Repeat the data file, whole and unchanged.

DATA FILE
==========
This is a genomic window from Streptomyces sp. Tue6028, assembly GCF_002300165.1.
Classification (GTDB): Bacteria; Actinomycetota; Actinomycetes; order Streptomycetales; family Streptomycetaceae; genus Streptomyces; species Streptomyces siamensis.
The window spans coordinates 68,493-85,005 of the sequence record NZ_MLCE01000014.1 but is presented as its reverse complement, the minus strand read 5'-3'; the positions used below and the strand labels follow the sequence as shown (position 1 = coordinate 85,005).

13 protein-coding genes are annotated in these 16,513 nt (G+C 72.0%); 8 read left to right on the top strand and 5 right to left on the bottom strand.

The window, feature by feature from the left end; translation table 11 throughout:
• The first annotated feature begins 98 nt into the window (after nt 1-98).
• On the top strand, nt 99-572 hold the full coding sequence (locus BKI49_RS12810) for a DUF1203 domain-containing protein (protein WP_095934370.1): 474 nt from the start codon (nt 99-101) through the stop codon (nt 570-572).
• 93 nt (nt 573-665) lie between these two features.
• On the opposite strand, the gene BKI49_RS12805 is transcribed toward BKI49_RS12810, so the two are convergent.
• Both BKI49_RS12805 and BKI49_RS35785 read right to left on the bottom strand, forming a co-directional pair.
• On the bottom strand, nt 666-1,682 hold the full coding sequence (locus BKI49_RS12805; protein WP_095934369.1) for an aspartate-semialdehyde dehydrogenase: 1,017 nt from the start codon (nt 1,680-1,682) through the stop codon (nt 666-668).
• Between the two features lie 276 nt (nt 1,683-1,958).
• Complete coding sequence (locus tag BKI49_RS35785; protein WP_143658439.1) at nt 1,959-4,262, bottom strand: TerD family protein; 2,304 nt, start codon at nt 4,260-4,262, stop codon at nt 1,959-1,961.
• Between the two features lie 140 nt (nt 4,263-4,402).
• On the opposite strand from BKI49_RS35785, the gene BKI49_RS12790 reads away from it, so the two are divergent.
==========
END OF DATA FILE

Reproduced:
This is a genomic window from Streptomyces sp. Tue6028, assembly GCF_002300165.1.
Classification (GTDB): Bacteria; Actinomycetota; Actinomycetes; order Streptomycetales; family Streptomycetaceae; genus Streptomyces; species Streptomyces siamensis.
The window spans coordinates 68,493-85,005 of the sequence record NZ_MLCE01000014.1 but is presented as its reverse complement, the minus strand read 5'-3'; the positions used below and the strand labels follow the sequence as shown (position 1 = coordinate 85,005).

13 protein-coding genes are annotated in these 16,513 nt (G+C 72.0%); 8 read left to right on the top strand and 5 right to left on the bottom strand.

The window, feature by feature from the left end; translation table 11 throughout:
• The first annotated feature begins 98 nt into the window (after nt 1-98).
• On the top strand, nt 99-572 hold the full coding sequence (locus BKI49_RS12810) for a DUF1203 domain-containing protein (protein WP_095934370.1): 474 nt from the start codon (nt 99-101) through the stop codon (nt 570-572).
• 93 nt (nt 573-665) lie between these two features.
• On the opposite strand, the gene BKI49_RS12805 is transcribed toward BKI49_RS12810, so the two are convergent.
• Both BKI49_RS12805 and BKI49_RS35785 read right to left on the bottom strand, forming a co-directional pair.
• On the bottom strand, nt 666-1,682 hold the full coding sequence (locus BKI49_RS12805; protein WP_095934369.1) for an aspartate-semialdehyde dehydrogenase: 1,017 nt from the start codon (nt 1,680-1,682) through the stop codon (nt 666-668).
• Between the two features lie 276 nt (nt 1,683-1,958).
• Complete coding sequence (locus tag BKI49_RS35785; protein WP_143658439.1) at nt 1,959-4,262, bottom strand: TerD family protein; 2,304 nt, start codon at nt 4,260-4,262, stop codon at nt 1,959-1,961.
• Between the two features lie 140 nt (nt 4,263-4,402).
• On the opposite strand from BKI49_RS35785, the gene BKI49_RS12790 reads away from it, so the two are divergent.